Mad dash to the Oscars
About nine years ago Harun Mohammed and his brother, Ali, fled their home in Somalia and sought refuge in South Africa.
Last night, the two brothers rubbed shoulders with the high and mighty of the film world when the movie in which they starred was nominated for an Academy Award in the live action, short film category.
After fleeing with their family in 2004, the young refugees ended up in Cape Town where they were cast to play the leading roles in the film Asad. It is a story about a Somali boy who has only two options in life - become a pirate or an honest fisherman.
But the drama to get the boys to the Oscars at the weekend could itself have been the story-line of a compelling movie script.
Harun, 14, and Ali, 12, would not have been able to attend the ceremony if it had not been for a cast of helpers that included the South African ambassador to the US, Ebrahim Rasool, Home Affairs Minister Naledi Pandor, Melanie Mahona of the Western Cape government and Malia Heroux, of the US consulate.
When the news of the film's nomination broke, the two boys and their father, Mahdi, did not have passports.
Mahona and the film's South African co-producer, Rafiq Samsodien, contacted Rasool, who helped get the children passports in four days.
"The father's passport was a bit more complicated because he did not have an ID and we had to do both applications," said Mahona.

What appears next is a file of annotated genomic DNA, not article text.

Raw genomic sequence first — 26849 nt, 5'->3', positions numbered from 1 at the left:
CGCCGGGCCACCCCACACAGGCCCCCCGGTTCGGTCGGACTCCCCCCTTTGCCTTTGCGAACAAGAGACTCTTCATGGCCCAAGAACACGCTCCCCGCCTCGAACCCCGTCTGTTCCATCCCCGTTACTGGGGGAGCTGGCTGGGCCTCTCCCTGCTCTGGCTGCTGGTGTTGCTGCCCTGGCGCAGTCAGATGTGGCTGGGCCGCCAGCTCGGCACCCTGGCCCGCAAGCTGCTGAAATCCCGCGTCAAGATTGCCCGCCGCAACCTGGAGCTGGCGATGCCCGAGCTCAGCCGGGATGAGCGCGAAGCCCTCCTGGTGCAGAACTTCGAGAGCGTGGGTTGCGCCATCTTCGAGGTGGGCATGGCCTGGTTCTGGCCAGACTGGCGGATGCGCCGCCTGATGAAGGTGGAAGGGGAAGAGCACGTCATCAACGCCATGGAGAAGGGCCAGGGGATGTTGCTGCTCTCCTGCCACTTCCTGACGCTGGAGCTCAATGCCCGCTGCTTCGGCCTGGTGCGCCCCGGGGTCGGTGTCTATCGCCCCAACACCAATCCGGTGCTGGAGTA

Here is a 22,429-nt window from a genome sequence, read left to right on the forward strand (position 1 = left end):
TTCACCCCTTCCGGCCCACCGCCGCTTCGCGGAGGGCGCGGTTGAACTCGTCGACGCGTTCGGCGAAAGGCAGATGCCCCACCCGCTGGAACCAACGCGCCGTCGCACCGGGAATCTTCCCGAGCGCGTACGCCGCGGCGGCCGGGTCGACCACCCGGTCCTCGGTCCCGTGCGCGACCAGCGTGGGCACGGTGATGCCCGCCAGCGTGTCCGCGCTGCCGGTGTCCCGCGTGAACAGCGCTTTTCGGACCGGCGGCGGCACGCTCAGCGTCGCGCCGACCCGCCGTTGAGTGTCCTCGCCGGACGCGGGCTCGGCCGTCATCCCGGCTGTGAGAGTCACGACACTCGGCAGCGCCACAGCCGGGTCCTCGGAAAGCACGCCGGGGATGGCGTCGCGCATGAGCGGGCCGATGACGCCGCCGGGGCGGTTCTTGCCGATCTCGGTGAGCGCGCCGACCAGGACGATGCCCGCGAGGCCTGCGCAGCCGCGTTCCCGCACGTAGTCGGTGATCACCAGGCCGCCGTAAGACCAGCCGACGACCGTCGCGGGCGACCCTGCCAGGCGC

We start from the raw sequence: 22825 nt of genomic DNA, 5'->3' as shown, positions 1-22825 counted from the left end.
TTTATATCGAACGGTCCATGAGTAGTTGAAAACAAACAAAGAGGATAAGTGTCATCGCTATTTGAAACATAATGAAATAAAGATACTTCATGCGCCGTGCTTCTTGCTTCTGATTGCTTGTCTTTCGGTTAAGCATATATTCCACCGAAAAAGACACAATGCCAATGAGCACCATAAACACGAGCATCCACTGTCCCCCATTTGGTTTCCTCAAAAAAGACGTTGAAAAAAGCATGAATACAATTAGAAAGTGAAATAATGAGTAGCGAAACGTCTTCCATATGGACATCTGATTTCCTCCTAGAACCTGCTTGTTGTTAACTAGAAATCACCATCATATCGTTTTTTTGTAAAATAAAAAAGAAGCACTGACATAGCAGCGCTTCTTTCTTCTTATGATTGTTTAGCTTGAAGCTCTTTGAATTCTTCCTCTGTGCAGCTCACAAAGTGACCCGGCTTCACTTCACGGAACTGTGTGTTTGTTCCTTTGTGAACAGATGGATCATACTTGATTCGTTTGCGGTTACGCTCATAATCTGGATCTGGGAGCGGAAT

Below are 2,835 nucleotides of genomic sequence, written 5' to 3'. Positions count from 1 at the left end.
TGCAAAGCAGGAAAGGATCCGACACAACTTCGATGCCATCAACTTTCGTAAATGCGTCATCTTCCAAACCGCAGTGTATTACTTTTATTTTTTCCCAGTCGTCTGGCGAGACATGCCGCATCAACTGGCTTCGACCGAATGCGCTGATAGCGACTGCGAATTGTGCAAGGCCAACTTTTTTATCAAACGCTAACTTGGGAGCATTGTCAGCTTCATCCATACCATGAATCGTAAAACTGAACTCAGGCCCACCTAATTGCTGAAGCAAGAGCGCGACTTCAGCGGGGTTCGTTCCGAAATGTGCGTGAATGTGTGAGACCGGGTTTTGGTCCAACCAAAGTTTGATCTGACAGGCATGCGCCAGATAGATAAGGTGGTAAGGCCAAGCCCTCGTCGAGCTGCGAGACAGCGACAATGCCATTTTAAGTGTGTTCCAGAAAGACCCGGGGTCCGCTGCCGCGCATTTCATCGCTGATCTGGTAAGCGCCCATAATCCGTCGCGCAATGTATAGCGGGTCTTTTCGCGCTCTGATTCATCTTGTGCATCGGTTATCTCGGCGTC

On Tuesday night, a day before they were scheduled to fly, Pandor had Mahdi's passport delivered to Cape Town.
But the authorities in Washington DC cleared only Ali's visa so they could not leave.
"The American director called the White House to expedite the clearance of the father and Harun. This was done overnight."
By 9.20am on Friday the documents were ready for collection and Heroux had it printed at the consulate in only 20 minutes.
Then the mad dash began. Their tickets had to be reissued, the documents had to be collected at the consulate and the family needed a lift to the airport. The siblings and their father boarded a plane on Friday just hours after all the visas had been issued.
"When we had the first screening of Asad I saw the kids' clothes were tattered and I felt that we should reach out to the corporates," said Mahona.
Woolworths gave each of them an outfit, Mayett International sponsored designer clothes and businessmen Marcel Golding and Anwah Nagia gave cash.